Books For Babies
Mary Peterson and Shannon Palmer
Beginnings of Books for Babies
When 1990 was declared International Literacy Year by the United
Nations (UNESCO), it served as a summons to action, recognizing that
widespread illiteracy severely hampers the economic and social
development of individuals and nations. In Canada some alarming
statistics were quoted: a 25% functional illiteracy rate, a 30% high
school dropout rate, and one in five children living below the poverty
level. In response to this concern, the Canadian Home and School
Parent Teacher Federation received funding for a national project
called Literacy in the Information Age. The Books for Babies family
literacy project originated as a result of a challenge, from the
coordinators of the national association, to encourage provincial and
local home and school organizations to formulate community-based
literacy initiatives. The Cardston and District Home and School
Association accepted the challenge to determine what type of literacy
project might best benefit our community.
Many different organizations and groups within the community were
contacted relative to their literacy concerns: schools, health and
government officials, nonprofit organizations, and business leaders.
It was the general consensus that many children entering the school
system could be better prepared for their school experience if exposed
to more language-based activities in the home from birth. Often
children entering grade one lacked the level of listening and speaking
skills that contributed to success in the early grades. It was felt
that teachers who try to help children catch up often do not succeed.
On the other hand, research was cited which suggested that young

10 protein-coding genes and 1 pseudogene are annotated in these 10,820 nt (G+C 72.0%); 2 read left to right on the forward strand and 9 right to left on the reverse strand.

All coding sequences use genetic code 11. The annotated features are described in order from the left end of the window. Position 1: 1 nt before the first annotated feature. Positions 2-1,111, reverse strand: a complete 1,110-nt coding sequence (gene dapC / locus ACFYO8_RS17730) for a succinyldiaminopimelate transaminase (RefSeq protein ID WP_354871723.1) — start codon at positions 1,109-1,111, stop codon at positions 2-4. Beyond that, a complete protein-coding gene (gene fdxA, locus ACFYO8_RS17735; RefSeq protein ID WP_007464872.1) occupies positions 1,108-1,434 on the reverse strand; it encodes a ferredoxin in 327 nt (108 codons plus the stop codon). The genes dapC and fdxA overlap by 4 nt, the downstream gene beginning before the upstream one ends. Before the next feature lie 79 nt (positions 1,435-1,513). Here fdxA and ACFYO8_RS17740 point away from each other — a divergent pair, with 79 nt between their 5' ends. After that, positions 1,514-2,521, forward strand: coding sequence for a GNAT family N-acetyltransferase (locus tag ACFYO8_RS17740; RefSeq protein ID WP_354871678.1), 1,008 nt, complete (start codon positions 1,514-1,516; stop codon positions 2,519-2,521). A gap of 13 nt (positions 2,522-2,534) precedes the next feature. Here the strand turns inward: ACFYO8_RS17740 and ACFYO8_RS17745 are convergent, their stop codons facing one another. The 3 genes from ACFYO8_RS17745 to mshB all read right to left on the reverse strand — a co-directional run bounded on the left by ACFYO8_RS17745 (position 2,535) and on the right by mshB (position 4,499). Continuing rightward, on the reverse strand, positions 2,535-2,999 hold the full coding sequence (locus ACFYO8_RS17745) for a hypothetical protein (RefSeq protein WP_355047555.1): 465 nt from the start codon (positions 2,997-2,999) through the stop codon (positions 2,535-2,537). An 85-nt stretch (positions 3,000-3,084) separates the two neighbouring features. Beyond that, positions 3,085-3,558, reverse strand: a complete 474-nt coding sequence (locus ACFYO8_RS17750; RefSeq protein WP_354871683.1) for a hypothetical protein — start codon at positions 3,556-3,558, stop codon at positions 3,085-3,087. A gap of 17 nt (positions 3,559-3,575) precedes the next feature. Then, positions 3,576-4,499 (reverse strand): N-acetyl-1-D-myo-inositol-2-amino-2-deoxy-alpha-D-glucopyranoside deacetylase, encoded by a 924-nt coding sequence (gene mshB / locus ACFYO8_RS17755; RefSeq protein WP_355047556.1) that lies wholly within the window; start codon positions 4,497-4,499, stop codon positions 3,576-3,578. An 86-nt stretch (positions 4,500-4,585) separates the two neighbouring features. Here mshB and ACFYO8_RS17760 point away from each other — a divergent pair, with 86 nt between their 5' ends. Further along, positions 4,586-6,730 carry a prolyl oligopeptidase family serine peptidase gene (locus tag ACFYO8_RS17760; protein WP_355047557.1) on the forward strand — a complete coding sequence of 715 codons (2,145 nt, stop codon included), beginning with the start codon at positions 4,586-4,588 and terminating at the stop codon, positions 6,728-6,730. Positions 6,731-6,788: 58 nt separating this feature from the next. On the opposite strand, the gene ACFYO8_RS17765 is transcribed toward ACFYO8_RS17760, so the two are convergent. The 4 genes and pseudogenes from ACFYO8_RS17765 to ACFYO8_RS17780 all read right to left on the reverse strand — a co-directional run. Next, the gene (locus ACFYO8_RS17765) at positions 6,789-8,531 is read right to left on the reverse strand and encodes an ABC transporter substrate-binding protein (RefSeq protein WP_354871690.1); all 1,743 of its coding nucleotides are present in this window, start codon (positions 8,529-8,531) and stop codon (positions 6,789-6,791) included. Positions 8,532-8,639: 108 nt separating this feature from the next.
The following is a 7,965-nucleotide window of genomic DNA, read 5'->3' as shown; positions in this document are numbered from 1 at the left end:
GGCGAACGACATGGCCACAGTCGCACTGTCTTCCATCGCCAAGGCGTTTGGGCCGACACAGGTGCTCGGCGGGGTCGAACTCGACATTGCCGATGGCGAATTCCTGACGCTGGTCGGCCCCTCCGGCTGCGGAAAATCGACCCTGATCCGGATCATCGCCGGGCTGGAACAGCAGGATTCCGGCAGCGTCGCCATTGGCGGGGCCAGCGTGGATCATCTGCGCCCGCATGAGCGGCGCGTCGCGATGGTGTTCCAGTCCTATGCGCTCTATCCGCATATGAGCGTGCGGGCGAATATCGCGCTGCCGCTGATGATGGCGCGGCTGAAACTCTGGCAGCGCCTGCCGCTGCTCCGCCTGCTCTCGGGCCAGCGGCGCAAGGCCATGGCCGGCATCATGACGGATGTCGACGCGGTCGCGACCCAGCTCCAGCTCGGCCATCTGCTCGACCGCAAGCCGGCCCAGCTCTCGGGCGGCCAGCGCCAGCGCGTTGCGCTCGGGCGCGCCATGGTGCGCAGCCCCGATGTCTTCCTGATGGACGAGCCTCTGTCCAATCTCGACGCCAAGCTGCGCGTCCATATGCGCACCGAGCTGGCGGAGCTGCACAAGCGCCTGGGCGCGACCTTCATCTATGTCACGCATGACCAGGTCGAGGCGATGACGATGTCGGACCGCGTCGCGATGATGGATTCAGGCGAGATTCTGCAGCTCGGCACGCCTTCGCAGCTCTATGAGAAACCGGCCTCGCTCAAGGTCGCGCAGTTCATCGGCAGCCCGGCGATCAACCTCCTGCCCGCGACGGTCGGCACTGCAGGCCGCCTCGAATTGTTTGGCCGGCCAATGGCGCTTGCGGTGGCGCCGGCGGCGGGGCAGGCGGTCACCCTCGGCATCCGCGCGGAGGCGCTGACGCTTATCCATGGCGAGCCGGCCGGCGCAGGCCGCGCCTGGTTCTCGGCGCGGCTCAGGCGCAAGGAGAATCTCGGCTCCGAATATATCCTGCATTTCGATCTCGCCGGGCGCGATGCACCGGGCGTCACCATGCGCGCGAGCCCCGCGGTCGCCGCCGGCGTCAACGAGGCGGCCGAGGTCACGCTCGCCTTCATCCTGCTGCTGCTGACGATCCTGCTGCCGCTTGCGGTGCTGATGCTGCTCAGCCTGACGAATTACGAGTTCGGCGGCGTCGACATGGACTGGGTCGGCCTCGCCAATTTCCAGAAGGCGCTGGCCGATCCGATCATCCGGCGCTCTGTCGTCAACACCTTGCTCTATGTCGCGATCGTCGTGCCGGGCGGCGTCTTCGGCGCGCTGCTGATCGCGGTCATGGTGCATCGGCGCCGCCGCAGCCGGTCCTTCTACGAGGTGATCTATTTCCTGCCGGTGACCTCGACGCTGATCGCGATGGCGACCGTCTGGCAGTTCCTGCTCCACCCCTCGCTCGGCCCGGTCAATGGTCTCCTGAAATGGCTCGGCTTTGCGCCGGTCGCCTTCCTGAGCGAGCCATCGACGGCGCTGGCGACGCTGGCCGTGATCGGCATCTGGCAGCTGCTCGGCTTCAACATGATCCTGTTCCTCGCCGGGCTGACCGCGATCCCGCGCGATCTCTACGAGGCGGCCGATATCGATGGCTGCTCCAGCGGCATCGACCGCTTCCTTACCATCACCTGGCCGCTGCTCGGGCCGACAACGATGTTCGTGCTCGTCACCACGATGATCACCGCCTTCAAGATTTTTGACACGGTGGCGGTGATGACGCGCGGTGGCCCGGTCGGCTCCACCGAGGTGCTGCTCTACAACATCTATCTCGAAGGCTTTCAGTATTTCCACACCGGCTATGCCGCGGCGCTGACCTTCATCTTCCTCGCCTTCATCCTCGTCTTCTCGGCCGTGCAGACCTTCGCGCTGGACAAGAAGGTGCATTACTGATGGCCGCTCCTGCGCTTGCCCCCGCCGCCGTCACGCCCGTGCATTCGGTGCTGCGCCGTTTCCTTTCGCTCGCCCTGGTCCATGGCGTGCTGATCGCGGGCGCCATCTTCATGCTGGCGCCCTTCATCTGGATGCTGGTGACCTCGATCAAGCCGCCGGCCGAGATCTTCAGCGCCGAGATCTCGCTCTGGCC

children who have been read to from an early age and who have parents
who model literate behaviour have a better chance of academic success
upon reaching school age.
It was determined that the best approach would be preventative,
beginning at birth, in order to raise awareness of the importance of
literacy with parents of newborns. While the concept of Books for
Babies was not original to us, we hoped to offer parents an incentive
to start reading with their children from day one. Adapting some of
the basic ideas to our own community needs, the Cardston Books for
Babies family literacy project began operation at the Cardston
Municipal Hospital on January 1st, 1992.
The Town of Cardston is a farming community in Southern Alberta with
a townsite population of approximately 3500 people. Several small
bedroom communities of three to five hundred people are served by the
project, as they use the Cardston municipal hospital for their
maternity needs. Significant for the project is the fact that the
community of Cardston borders on the southern edge of the Blood Indian
Reserve As a result, many native parents and children are involved in
the project. There are also several Hutterite colonies in the Cardston
area which make use of the maternity ward at the Cardston Hospital.
Approximately two hundred babies are born each year at the Cardston